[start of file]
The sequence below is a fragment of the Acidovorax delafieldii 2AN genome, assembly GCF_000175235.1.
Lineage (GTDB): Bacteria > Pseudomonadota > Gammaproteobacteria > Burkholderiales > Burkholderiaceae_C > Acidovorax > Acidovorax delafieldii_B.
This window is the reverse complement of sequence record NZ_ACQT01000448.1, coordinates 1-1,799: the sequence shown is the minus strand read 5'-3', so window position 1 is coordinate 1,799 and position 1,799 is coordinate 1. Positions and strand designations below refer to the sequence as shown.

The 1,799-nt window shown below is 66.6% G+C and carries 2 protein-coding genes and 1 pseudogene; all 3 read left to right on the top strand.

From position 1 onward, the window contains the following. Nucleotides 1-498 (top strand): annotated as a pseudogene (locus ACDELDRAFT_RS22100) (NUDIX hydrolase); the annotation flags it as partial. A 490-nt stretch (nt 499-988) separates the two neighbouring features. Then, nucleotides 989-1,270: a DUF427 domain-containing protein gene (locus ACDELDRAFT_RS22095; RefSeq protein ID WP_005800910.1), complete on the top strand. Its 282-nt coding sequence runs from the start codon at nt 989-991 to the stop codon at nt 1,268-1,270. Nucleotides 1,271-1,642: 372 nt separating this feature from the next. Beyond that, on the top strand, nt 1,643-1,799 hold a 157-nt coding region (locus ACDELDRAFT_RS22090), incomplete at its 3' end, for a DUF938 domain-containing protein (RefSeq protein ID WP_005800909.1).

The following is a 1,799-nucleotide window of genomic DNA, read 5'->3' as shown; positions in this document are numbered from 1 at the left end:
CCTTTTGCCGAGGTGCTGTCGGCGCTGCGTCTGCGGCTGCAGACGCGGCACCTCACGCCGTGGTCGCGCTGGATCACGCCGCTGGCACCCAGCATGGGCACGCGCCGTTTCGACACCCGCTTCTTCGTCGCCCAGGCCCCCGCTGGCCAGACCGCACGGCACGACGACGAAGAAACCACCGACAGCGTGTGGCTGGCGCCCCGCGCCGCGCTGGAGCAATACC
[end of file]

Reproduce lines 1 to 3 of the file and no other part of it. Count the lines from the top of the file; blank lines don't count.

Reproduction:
The sequence below is a fragment of the Acidovorax delafieldii 2AN genome, assembly GCF_000175235.1.
Lineage (GTDB): Bacteria > Pseudomonadota > Gammaproteobacteria > Burkholderiales > Burkholderiaceae_C > Acidovorax > Acidovorax delafieldii_B.
This window is the reverse complement of sequence record NZ_ACQT01000448.1, coordinates 1-1,799: the sequence shown is the minus strand read 5'-3', so window position 1 is coordinate 1,799 and position 1,799 is coordinate 1. Positions and strand designations below refer to the sequence as shown.